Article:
“Bright, bright day” av Andreij Tarkovskij

If you talk too much then nothing happens – A. Tarkovskij

Stillheten brytes med en anbefaling:

Bright, bright day

Fotografier og essay av Andrej Tarkovskij. Introduksjon av Andrej Tarkovskij A. (Jr). Polaroids redigert av Stephen Gill.
White Space Gallery, London, 2007

“The written content of this book brings together reflections on photography by three generations of the Tarkovsky family: In the Introduction, the younger Andrey Tarkovsky comments on the photographs of his childhood that were taken by his father; a text by the latter considers the experience of going to his mother’s house and looking at photos of his own childhood taken by family friend Lev Gornung; and a selection of Arseniy Tarkovsky’s poems, including one about photography, punctuate the book. Accompanying these intimate reflections is an interview with leading Russian philosopher and cultural critic Boris Groys, Professor at the Center for Art and Media Technology Karlsruhe, by Nadim Samman and Anya Stonelake. Also included is a short essay by prominent photographer Stephen Gill.
Where does art end and life begin? As this book will make clear, for Andrey Tarkovsky there could be no division”

Sitat hentet her

Kom over denne boken på Deichmandske og ble slått av likeheten mellom Tarkovskijs polaroider og bildene i Lars Von Triers Antichrist. Var klar over von Triers dedikasjon og så linken tydelig, dog fremkalte innblikket i denne boken bilder av von Trier sittende nidstirrende med Bright, bright day på fanget i kjelleren da han skrev manus til overnevnte film. Boken begynner med bilder fra Tarkovskijs barndom, tatt av familievennen Lev Gournung -og som en litt grumsete tilfeldighet- er disse, i likhet med prologen i Antichrist,  i sort/hvitt. I fare for å begynne på et kjedelig strikkketøy av konspirasjoner, hopper vi av Antichrist og over på polaroidene til Tarkovskij; dokumentarisk romantikk, en visuell dagbok, som ifølge Andreij junior begynte som en innsamling av materiale til Andreij seniors´ film Nostalgia (1983). Polaroidene avbilder familie, venner og tilholdsteder, og blir omtalt i et intervju i boken som “… a combination of Chekhov and Caspar David Friedrich – a kind of cottage-life with a bit of the decadent Russian aristocracy. These images are nostalgic, but not for the Soviet culture of the Russia that he left. Rather, they’re nostalgia for Russia before the Revolution. They reflect the neo-romantic mood of the time in which they were made. Their romanticism is more German than French, like Caspar David Friedrich or Otto Unger. It’s classicist, but with a romantic aspect…(…) If there is something interesting about Tarkovsky it is precisely that he escapes kitsch because he is very documentaristic and doesn’t want to remember or relate to the past. Both in the polariods and the movies, if he relates to the past it is only in a negative way (…) He wants to have this romantic, spiritual, intimacy here and now. Its very much about the feeling of recognition, a looking for what Roland Barthes describes as ‘punctum’. Film and Polaroid are quite close, both are rather instantaneous and very much fix the moment, so it’s not about nostalgia or memory, he’s not historicizing and he’s not reactionary. In the polaroids, he’s looking for an equation or identification of this momentous experience in his life with a certain kind of gentrified cultural history of art.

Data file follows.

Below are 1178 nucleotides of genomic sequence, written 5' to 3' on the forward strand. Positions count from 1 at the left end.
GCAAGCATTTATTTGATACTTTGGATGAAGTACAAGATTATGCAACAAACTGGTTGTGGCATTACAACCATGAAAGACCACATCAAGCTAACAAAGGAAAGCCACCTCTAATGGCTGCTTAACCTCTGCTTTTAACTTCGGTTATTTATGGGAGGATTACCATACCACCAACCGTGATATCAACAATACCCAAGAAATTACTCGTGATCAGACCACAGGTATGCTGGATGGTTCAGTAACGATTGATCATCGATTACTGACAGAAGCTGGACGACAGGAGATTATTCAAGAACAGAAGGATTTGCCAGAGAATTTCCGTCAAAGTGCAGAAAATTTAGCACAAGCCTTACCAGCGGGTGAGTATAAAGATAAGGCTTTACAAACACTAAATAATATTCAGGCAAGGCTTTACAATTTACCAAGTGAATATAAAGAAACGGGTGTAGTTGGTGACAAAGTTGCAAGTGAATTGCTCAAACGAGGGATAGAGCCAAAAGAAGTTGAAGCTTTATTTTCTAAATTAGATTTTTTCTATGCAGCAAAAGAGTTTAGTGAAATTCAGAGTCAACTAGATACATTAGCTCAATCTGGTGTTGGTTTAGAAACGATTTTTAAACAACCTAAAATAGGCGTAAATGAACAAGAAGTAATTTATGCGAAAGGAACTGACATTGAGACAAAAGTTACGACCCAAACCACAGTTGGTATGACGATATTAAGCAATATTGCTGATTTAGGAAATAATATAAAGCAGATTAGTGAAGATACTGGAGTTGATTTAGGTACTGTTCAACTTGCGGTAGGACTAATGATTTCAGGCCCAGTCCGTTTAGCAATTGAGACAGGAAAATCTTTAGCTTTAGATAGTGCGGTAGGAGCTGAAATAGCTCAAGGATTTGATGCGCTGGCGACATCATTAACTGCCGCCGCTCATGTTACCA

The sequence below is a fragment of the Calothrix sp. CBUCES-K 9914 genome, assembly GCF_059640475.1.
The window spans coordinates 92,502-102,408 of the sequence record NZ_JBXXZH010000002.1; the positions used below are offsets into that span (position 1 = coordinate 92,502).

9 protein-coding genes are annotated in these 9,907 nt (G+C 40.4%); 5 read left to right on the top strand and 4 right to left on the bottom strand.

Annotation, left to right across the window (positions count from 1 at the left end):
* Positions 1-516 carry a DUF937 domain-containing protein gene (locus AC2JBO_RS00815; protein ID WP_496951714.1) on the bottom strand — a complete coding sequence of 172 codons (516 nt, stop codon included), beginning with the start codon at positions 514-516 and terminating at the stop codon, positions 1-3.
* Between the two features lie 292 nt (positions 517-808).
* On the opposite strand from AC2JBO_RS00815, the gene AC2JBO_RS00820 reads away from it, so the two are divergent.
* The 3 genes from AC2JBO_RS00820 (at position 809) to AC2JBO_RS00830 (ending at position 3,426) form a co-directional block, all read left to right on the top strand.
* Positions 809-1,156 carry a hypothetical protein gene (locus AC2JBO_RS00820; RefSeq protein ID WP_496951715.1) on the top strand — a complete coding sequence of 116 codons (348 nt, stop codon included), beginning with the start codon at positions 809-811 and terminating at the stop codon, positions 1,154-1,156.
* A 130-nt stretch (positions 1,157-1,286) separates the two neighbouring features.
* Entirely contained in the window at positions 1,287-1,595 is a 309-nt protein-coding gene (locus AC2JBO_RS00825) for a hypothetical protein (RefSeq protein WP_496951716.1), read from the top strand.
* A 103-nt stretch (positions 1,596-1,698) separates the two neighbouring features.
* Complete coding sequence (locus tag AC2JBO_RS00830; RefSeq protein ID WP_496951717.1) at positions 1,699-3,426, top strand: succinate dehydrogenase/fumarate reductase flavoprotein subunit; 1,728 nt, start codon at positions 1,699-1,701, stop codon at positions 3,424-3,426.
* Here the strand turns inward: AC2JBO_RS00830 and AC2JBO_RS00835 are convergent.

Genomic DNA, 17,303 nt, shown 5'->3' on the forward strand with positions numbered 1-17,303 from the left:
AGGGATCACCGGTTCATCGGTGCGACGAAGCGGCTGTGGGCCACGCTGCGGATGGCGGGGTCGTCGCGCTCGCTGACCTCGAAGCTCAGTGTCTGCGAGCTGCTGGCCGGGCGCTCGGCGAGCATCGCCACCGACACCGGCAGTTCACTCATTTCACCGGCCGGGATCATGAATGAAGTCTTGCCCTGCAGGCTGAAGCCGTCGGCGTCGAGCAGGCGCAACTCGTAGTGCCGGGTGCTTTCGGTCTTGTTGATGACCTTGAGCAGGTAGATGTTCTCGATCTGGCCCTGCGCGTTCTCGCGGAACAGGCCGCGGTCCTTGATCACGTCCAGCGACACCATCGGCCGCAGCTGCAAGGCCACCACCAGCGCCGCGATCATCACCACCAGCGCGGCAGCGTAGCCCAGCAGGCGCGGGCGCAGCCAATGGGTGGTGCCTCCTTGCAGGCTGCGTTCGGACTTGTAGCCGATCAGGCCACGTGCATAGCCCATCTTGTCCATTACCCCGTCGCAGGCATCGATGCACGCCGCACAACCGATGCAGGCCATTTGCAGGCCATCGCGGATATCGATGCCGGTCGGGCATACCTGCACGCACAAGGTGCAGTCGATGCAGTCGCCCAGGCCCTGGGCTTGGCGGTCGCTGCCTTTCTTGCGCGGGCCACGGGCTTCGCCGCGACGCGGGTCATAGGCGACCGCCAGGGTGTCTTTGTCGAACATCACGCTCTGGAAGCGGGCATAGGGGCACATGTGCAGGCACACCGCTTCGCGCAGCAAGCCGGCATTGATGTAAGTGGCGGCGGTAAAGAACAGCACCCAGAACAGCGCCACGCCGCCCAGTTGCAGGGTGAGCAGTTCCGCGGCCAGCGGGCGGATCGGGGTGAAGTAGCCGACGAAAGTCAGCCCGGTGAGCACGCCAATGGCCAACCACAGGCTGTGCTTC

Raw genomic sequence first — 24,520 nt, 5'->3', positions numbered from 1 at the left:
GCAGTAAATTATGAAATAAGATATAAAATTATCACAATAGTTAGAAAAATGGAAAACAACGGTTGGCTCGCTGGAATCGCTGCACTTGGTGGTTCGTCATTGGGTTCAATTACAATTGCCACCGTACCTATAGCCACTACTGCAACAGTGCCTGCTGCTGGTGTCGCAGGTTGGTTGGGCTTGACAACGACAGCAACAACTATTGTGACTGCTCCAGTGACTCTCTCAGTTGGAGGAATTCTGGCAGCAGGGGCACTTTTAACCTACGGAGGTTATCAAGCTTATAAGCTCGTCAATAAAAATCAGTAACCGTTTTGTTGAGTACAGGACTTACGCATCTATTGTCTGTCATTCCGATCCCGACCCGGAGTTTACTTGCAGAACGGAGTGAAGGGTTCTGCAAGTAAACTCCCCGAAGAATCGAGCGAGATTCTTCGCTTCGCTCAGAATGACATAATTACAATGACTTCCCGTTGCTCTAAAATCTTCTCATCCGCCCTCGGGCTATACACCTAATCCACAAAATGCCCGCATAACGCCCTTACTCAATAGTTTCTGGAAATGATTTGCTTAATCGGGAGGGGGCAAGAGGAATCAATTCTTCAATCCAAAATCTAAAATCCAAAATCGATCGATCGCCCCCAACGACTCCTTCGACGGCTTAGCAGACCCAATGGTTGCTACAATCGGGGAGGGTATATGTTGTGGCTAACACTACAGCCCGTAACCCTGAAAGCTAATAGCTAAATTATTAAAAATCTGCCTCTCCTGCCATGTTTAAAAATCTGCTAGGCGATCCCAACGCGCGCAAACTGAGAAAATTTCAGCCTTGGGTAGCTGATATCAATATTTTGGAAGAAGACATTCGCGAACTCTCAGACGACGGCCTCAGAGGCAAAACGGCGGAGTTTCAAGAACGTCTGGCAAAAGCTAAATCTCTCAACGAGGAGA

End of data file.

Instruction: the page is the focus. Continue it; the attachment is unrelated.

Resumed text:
He doesn’t recognize something Russian. He recognizes something that he looked at in a museum or gallery of nineteenth century art.

Kan være verdt å snuse på.

Smakebiter fra boken kan sees på www.brightbrightday.com